Category Archives: On Writing
I present to you my attempt at a weekly round up, that is, a conglomeration of good posts from the last week. This will be too long because I follow too many blogs. It will also be too much coolness to handle in its entirety, so just scroll through and open whatever catches your eye. If this isn’t too painful in the creation, you will get more.
- News & Noteworthy
(As if every single one of these links isn’t noteworthy. My headings need work.)
The eye-popper of the week award goes to A Follow’s Not a Book Sale (Though It’s Really Nice), which asks “Does social media affect sales AT ALL?” via The Intern
Pretend you don’t need 3 Ways to Keep Social Media from Taking Over Your Writing Time. Just pretend. I dare you. via Author, Jody Hedlund
- Writing Advice
Here’s something with the provocative title of Writing Multiple Books in a Year– It Doesn’t Take as Much as You Think. via Mystery Writing is Murder
This is about changing the way you view subplots forever and Grey’s Anatomy. via Novel Rocket And to continue mining TV shows, Lessons from Downton Abbey.
We were gifted with two brilliant pieces on Io9: How Not to Be a Clever Writer and 8 Unstoppable Stories for Writing Killer Short Stories.
EditTorrent talks about what three varied writers need to start. Once the push from what you need to start a novel wears off, Janice Hardy has So Where Were We? Finishing Manuscripts. She also has Under Development: Ways to Create Characters.
Nifty little things that have been around since the dawn of time I am only now discovering because I live underneath a rock. It’s dark here.
Solving the “I don’t have the money or the oomph to travel” excuse for not attending writer conventions is WriteCon, an online conference for KidLit, MG, and YA authors. It’s free.
Donna Macmeans has compiled a list of Rooting Interests, the things that get readers behind characters.
I present to you The Michael Hauges Story Concept Template. In fact, this is going to be the All-Important Reader Engagement Moment of the Week. Fill in the blanks with your novel and post it in the comments below so we can see what each other is writing! iva Jill Williamson
My twitter stream was filled by people tweeting their Hunger Names this week. It gives you your precinct, the number of your game, and the way you die, too. Yes, this is under “fun.”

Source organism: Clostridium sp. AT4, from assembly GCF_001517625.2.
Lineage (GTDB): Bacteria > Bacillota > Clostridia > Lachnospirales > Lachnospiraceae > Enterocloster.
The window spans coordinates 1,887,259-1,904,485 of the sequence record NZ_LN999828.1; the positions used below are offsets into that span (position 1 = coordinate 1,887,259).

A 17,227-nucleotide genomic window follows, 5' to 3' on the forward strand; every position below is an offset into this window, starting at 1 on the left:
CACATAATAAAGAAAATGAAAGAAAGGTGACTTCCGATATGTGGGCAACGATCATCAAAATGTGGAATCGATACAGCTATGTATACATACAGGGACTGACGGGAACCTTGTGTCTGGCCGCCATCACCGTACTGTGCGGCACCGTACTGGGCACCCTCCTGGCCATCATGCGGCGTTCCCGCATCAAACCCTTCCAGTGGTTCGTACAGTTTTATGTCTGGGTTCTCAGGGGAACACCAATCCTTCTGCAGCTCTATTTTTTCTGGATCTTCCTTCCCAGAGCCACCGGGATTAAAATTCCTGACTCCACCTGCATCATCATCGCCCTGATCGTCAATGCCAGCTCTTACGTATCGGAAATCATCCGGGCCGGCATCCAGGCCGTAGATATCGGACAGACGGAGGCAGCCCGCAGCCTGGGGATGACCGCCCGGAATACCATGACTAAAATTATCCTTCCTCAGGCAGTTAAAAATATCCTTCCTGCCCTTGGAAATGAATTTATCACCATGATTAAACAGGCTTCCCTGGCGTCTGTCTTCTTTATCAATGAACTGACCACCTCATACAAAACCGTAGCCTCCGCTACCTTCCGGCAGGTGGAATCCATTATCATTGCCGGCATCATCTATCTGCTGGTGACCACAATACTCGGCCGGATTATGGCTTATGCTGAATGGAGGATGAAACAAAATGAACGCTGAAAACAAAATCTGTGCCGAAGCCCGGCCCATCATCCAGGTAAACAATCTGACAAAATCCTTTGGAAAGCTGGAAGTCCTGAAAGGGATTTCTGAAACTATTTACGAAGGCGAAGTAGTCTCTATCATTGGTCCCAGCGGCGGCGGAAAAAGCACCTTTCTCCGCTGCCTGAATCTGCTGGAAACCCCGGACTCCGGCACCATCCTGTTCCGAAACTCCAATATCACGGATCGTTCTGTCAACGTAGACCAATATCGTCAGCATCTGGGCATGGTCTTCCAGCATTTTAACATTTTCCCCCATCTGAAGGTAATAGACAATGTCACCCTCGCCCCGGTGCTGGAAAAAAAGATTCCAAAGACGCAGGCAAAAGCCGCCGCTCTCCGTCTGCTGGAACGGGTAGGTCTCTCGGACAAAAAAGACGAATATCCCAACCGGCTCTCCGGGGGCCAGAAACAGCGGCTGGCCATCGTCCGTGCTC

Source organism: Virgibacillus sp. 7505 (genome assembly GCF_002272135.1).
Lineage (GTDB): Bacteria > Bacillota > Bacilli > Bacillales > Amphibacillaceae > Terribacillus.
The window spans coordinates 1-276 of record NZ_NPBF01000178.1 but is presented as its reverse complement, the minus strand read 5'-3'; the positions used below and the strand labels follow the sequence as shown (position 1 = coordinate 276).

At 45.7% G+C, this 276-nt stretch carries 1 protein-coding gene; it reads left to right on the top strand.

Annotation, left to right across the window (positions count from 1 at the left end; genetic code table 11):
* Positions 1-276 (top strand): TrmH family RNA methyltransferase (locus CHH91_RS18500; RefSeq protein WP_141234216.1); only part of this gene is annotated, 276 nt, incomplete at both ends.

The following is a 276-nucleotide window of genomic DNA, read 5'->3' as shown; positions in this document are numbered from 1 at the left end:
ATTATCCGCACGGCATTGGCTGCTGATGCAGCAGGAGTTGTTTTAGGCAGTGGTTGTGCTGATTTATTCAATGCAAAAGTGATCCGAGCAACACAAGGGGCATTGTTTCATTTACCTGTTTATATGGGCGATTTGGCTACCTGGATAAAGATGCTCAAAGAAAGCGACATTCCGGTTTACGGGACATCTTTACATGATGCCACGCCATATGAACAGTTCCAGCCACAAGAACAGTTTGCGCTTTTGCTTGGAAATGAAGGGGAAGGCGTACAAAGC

A fellow aspiring writer takes the amusing route in announcing a vacation. Which I should do instead of not posting for a month without notice.
Enjoy. Don’t forget to leave the your Michel Houghes Story Concept Template in the comments so we can learn about each other’s plots!
[A note to my subscribers: this post was originally published in October, but wordpress hiccuped and the post was down within the day. Some of you will remember it and some of you will not. I just now made this re-post.]
Usually, fantasy and science fiction names come easily to me. But for some reason my current WIP does not want anything in it named. I was having a headache of a time, so I decided to do a little research. Maybe you aren’t having as bad a time as I was – you just need a fantasy character named, without the writer’s-naming-block. Well, you’re in luck. Fantasy name generators are a half-penny a dozen on the internet. Just google search, pull up a site, press “generate” until you find something you don’t hate, and presto, fantasy name. Go on. What are you standing around for?
Still here? Good. That means you understand enough to know no generator can possibly supply a quality name, specific and tailored and an enrichment to the rest of your fantasy world. You know a generator can not supply originality or the specific need of your story. Yay!
- Quick: What NOT to Do
I found this humorous piece while researching. In short, it gives a good run-down of how not to make a fantasy name. Since humor does every so much better a job at explaining things (especially why things are wrong), I’ll just link. How Not to Make a Fantasy Name. It’s a quick read.
- Methods of Creation
I found many authors sharing their method of playing with words and sounds in order to come up with something they liked. I suppose this is what I always did before; it just came naturally to throw together sounds. Lots of writers look through baby name sites and then manipulate a name they like. One author said she would take a word, and then change it one letter at a time until she had what she wanted. At first glance just playing with sounds doesn’t sound like a good method, but don’t dismiss it too soon. This mainly relies on your ability to decide on a name that “feels right.” Which comes to my next topic. . .
- Connotations of Sounds
What makes a name “feel right”? It’s not psychic. It’s not random. Sounds have connotations around them. Yes, this is scientific. Think about softer sounds versus harder sounds. S and L versus the hard G and K, for example. When a word, especially a name, sounds like what it means, that’s perfect. So play with sounds. . . but know what you’re doing when you play with them. If you have the time – and I highly recommend you make quite a bit of time if you don’t have it – explore the site at http://www.trismegistos.com/MagicalLetterPage/, which deals extensively with this subject.
- Fitting in the Language
Names are part of a language. Names from the same country are going to come from the same language. Grithinlot and Tien are different fundamentally because they do not sound like they come from the same language. Brandon Sanderson, an author of fantasy, detailed the way he came up with different languages in one of his novels, and I highly recommend the source – anything I say would probably be repeating him. http://www.brandonsanderson.com/book/Elantris/page/35/Creating-the-Languages-of-Elantris. Why do you need to think about an entire language when all you want are character names? Well, what else will you need to be naming? Cities? Animals? Foods? Maybe you need a magical phrase. All words are part of a language, and you can’t ignore that while worldbuilding.